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How did you feel when Charlie Sheen left the show? Do you stay in contact with him?

It was kind of a bummer, but I didn't really worry about it back then. I wasn't following the news or listening to what people were telling me. I love both Chuck and Charlie. I can understand where both were coming from. Charlie's situation: he lived in a bubble, a total glass jar, and everyone knew everything about him. It's such a strange life, and not human for a person to be able to live like that. Basically, the way I see it, he gave society what they wanted to see in a celebrity: that's what society, in the end, wants a celebrity to be. They want this spectacle, they want this huge train wreck of a life so they can say, "I am not so bad." It makes them feel better. I have tons of respect for Charlie. I love him to death. We talk on the phone every now and then.

What is the biggest challenge facing your generation?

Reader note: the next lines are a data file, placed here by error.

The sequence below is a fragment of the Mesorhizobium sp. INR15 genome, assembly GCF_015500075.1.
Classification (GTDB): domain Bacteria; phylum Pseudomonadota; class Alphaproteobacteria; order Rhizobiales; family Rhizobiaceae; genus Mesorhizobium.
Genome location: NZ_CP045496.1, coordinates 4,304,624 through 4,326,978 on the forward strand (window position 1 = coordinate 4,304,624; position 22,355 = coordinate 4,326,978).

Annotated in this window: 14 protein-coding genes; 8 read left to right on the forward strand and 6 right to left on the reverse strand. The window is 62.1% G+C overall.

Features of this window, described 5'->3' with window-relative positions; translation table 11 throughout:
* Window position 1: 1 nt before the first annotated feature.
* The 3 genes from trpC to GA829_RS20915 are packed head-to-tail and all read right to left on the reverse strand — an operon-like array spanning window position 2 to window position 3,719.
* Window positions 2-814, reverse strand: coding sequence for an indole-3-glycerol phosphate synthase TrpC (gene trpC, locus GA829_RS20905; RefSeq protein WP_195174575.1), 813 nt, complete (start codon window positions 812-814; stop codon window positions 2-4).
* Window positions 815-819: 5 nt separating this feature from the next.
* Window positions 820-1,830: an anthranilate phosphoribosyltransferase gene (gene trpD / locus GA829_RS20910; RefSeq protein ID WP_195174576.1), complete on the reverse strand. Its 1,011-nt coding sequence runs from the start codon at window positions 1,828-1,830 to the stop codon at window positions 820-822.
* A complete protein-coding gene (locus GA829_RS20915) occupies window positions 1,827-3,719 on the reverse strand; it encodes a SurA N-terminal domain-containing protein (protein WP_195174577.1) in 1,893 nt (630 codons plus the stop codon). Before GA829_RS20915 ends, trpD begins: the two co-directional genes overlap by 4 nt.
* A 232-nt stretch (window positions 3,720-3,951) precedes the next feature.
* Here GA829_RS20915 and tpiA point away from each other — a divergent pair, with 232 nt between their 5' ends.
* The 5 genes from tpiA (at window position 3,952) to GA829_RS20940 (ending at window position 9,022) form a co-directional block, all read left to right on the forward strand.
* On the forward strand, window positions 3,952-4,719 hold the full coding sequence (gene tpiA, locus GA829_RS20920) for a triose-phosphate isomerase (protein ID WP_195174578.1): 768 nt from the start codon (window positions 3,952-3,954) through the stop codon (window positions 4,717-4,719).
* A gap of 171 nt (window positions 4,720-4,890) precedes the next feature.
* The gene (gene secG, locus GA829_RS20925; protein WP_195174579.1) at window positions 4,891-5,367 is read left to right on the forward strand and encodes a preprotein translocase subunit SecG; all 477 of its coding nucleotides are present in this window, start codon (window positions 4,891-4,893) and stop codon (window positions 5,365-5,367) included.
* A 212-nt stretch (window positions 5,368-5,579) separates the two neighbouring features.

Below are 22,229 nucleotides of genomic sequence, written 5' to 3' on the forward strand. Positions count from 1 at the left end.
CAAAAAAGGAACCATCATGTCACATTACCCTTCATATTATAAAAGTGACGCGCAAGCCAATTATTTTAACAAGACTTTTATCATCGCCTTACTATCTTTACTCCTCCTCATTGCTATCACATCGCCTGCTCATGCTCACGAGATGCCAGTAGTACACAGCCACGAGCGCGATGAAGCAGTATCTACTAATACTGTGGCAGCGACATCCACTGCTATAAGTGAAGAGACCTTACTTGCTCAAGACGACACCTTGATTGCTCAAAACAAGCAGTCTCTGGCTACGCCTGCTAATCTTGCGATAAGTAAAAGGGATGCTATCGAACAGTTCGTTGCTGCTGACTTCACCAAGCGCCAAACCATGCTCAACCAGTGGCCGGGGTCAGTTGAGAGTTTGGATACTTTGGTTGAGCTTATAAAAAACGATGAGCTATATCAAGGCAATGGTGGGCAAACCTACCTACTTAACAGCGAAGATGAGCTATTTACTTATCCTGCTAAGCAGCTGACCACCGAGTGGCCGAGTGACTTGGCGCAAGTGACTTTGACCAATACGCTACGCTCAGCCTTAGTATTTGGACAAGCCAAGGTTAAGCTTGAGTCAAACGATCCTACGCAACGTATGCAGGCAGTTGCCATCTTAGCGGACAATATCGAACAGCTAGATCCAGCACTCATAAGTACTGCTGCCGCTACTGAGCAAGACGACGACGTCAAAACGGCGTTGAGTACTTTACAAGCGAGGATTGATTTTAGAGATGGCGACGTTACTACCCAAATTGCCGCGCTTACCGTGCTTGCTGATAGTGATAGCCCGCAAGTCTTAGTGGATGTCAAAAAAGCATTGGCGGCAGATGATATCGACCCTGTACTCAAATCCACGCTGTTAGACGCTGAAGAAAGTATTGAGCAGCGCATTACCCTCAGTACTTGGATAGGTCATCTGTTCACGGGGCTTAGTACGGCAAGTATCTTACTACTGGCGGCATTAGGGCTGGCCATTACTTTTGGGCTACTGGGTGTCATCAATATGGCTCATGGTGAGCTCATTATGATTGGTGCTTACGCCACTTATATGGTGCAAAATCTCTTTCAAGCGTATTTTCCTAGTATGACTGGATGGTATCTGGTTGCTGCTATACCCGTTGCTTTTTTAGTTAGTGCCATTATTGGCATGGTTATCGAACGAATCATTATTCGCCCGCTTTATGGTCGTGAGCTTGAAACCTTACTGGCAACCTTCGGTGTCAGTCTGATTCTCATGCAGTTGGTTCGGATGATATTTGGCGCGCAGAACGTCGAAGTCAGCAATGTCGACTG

It's the challenge every generation has: the desire to serve yourself and put yourself in front of everyone else. The desire to do what you think is best.

What else would you want CT readers to know about you?

I have gone to Christian school all my life and I learned all the stories. I don't know if it was me or the fact that my home life wasn't Christian. Maybe God wanted me to go through those things to have a more powerful testimony. I don't know. I feel though that I am now on a crash course. I have been missing out and don't want to waste any more time. I feel so driven. All the other stuff is going to fade away. What is going to last for eternity is where we stand with him. It really is the only work in life.

Maria Cowell is a former reporter and editor for newspapers in Los Angeles and Glendale, California. She is currently a marketing professional who blogs at

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